Friday, September 6, 2013

Musings on weight loss, undergraduate education, and stew

  A texty departure, gentle friends! Also a new tag: rants*. Outfit posts will be back shortly.

  Somehow personal style is, well, personal and far more revealing than I had anticipated. I keep things deliberately topical in my social media- Facebook, Twitter, and I tried to with this blog, but things keep leaking out. This is a (rare!) brain spill about weight loss and body image, with some angerballing about college.

  A bit of background: I am a returning student in my 30s. I've burned through my savings of several years and worked as many as three part time jobs to staunch the money hemorrhage while attending classes on three different campuses due to overcrowding. And yet during this pity party I'm painfully aware that I am one of the lucky ones. This stress and exhaustion and fear for me is (hopefully) temporary. There is no end in sight for the adults working multiple jobs, all days of the week, supporting families on barely or less than subsistence wages.


  After this last summer, I'm not gaining my weight back. I have not been able to digest things properly for weeks. My stomach sounds like a herd of cats burping and growling at the same time whenever I eat. I'm constantly nauseated. I lost thirteen pounds in four months, bringing the total to twenty three overall, my kidney got infected, and my hair has been torn out. I get hives now after recovering from each round of school, and eczema has started appearing in patches on my legs.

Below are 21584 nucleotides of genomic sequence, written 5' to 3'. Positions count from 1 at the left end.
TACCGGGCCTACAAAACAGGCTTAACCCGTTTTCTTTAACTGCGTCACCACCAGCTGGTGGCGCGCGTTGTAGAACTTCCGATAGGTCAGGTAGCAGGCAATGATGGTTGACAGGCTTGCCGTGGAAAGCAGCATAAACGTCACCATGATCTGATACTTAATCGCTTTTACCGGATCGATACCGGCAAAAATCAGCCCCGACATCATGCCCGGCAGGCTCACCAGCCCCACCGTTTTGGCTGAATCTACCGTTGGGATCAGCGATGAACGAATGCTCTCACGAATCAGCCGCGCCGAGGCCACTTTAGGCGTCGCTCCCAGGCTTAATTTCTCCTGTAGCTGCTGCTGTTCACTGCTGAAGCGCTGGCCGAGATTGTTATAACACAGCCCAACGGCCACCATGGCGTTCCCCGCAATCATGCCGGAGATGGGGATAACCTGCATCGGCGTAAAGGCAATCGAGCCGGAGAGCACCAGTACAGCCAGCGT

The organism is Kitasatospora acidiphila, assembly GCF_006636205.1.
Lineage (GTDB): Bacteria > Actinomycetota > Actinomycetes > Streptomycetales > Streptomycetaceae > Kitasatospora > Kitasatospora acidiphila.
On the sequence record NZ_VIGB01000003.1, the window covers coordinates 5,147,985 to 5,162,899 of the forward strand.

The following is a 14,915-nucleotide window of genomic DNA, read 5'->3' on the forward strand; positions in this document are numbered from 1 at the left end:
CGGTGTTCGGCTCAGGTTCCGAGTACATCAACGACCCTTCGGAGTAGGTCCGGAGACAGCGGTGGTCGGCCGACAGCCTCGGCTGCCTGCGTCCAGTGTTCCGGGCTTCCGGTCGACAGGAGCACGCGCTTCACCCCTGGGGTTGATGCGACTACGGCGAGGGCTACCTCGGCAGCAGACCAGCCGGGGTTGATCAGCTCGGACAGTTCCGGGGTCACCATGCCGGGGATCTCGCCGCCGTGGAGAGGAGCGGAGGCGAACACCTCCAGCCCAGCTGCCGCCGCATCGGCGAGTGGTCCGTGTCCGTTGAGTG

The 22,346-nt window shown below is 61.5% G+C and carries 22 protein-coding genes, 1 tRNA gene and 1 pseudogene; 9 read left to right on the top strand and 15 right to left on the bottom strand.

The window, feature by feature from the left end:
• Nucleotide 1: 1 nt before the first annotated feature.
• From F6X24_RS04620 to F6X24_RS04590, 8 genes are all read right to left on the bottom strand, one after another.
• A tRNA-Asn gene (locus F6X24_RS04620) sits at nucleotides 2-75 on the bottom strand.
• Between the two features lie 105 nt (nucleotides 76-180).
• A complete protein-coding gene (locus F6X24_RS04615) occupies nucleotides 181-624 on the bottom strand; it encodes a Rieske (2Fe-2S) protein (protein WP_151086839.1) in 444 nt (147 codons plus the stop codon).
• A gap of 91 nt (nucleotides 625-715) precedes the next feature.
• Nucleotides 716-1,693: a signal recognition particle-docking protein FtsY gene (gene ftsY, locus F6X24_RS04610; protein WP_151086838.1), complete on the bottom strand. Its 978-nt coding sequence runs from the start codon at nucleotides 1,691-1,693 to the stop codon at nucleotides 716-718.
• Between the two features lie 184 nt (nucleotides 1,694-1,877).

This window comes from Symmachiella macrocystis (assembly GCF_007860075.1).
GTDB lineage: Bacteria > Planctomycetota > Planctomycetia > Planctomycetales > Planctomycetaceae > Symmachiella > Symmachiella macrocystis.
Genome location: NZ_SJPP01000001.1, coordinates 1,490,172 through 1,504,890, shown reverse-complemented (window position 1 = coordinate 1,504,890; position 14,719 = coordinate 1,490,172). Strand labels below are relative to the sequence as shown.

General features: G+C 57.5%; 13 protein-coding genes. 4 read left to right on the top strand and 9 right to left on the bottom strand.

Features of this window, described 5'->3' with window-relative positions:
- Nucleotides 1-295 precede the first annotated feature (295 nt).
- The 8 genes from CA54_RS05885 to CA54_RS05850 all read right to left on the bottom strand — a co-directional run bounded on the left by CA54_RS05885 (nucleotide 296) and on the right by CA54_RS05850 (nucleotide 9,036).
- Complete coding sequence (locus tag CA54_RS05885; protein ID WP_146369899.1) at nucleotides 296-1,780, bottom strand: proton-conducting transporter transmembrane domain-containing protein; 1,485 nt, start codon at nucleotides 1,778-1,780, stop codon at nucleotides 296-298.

Every semester I lose weight and I never fully recover it. I feel like a set of Russian dolls; every semester I am smashed against an edge, and a smaller version of myself is set back on the table. I do not know what happens when we come to that last little solid one. I suspect that I am there now.

  I've started politely correcting people who compliment my weight loss, who counter my explanations of stress with the dubious silver lining of becoming slimmer, more conventionally attractive. I am the reverse of the accepted paradigm: when I lose weight, it is a wasting process. It signifies that stress has destroyed my appetite and study has overrun the need for exercise and sleep. It means the things I take pleasure in have been set aside in a desperate sprint for a ticker tape, marking the end of only one more section of this monotonous grueling trek.

  I miss my physical strength. Half my lifetime ago, I wanted to be the media's feminine ideal, to have slender limbs and more prominent bony landmarks. Now I do not want my build any other way, and I want so much to have it back. I had the luck to fall in love with a sport that made me realize how beautiful a body works: a symphony of cables, pulleys, and organs that made me want to sing when I ran and when I flew in the air for that amazing fraction of a second. I miss my gentle long jogs, my weights, my pushups, my core exercises, my flexibility, and my wushu. When I do those things, the endorphins fill me with an overwhelming awe of how trillions of cells make this complex organism I live in. Life is a constant battle against entropy. Each breath becomes a conscious, incredibly precious gift.